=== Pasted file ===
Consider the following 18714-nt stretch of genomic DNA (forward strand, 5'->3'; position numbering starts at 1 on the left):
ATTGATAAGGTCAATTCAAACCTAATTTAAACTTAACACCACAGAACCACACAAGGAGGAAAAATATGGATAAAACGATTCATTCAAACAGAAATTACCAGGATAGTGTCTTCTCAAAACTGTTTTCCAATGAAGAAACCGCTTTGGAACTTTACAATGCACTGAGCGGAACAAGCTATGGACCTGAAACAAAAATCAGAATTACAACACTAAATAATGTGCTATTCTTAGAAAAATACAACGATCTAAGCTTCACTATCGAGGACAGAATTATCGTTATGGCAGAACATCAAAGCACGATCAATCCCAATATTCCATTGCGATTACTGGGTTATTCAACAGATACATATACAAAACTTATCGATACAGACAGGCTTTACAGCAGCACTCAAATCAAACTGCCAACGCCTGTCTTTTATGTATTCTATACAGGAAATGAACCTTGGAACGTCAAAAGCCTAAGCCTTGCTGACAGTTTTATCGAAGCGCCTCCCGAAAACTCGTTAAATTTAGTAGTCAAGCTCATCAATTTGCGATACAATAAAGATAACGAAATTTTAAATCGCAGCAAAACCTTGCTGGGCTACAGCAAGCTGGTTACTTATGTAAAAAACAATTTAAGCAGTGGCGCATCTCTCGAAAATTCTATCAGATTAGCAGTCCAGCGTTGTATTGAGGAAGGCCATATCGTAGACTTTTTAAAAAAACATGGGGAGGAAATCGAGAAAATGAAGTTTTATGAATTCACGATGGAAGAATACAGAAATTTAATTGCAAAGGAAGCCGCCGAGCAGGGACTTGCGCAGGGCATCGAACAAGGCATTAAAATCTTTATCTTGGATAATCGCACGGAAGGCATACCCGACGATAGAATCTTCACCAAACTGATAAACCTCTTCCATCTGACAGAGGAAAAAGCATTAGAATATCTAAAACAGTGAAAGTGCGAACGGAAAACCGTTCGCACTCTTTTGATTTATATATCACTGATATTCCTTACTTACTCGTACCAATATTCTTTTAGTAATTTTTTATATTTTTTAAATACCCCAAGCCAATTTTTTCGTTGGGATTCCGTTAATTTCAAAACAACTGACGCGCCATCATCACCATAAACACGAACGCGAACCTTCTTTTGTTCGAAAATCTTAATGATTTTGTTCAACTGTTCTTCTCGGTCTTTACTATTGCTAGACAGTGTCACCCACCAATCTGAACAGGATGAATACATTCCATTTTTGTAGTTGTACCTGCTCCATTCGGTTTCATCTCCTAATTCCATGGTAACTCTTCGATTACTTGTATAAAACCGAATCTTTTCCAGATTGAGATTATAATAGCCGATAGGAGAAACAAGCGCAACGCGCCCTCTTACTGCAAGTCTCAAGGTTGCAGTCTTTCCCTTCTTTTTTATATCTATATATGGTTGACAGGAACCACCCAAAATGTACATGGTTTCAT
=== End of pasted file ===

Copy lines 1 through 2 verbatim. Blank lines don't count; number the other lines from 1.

Consider the following 18714-nt stretch of genomic DNA (forward strand, 5'->3'; position numbering starts at 1 on the left):
ATTGATAAGGTCAATTCAAACCTAATTTAAACTTAACACCACAGAACCACACAAGGAGGAAAAATATGGATAAAACGATTCATTCAAACAGAAATTACCAGGATAGTGTCTTCTCAAAACTGTTTTCCAATGAAGAAACCGCTTTGGAACTTTACAATGCACTGAGCGGAACAAGCTATGGACCTGAAACAAAAATCAGAATTACAACACTAAATAATGTGCTATTCTTAGAAAAATACAACGATCTAAGCTTCACTATCGAGGACAGAATTATCGTTATGGCAGAACATCAAAGCACGATCAATCCCAATATTCCATTGCGATTACTGGGTTATTCAACAGATACATATACAAAACTTATCGATACAGACAGGCTTTACAGCAGCACTCAAATCAAACTGCCAACGCCTGTCTTTTATGTATTCTATACAGGAAATGAACCTTGGAACGTCAAAAGCCTAAGCCTTGCTGACAGTTTTATCGAAGCGCCTCCCGAAAACTCGTTAAATTTAGTAGTCAAGCTCATCAATTTGCGATACAATAAAGATAACGAAATTTTAAATCGCAGCAAAACCTTGCTGGGCTACAGCAAGCTGGTTACTTATGTAAAAAACAATTTAAGCAGTGGCGCATCTCTCGAAAATTCTATCAGATTAGCAGTCCAGCGTTGTATTGAGGAAGGCCATATCGTAGACTTTTTAAAAAAACATGGGGAGGAAATCGAGAAAATGAAGTTTTATGAATTCACGATGGAAGAATACAGAAATTTAATTGCAAAGGAAGCCGCCGAGCAGGGACTTGCGCAGGGCATCGAACAAGGCATTAAAATCTTTATCTTGGATAATCGCACGGAAGGCATACCCGACGATAGAATCTTCACCAAACTGATAAACCTCTTCCATCTGACAGAGGAAAAAGCATTAGAATATCTAAAACAGTGAAAGTGCGAACGGAAAACCGTTCGCACTCTTTTGATTTATATATCACTGATATTCCTTACTTACTCGTACCAATATTCTTTTAGTAATTTTTTATATTTTTTAAATACCCCAAGCCAATTTTTTCGTTGGGATTCCGTTAATTTCAAAACAACTGACGCGCCATCATCACCATAAACACGAACGCGAACCTTCTTTTGTTCGAAAATCTTAATGATTTTGTTCAACTGTTCTTCTCGGTCTTTACTATTGCTAGACAGTGTCACCCACCAATCTGAACAGGATGAATACATTCCATTTTTGTAGTTGTACCTGCTCCATTCGGTTTCATCTCCTAATTCCATGGTAACTCTTCGATTACTTGTATAAAACCGAATCTTTTCCAGATTGAGATTATAATAGCCGATAGGAGAAACAAGCGCAACGCGCCCTCTTACTGCAAGTCTCAAGGTTGCAGTCTTTCCCTTCTTTTTTATATCTATATATGGTTGACAGGAACCACCCAAAATGTACATGGTTTCAT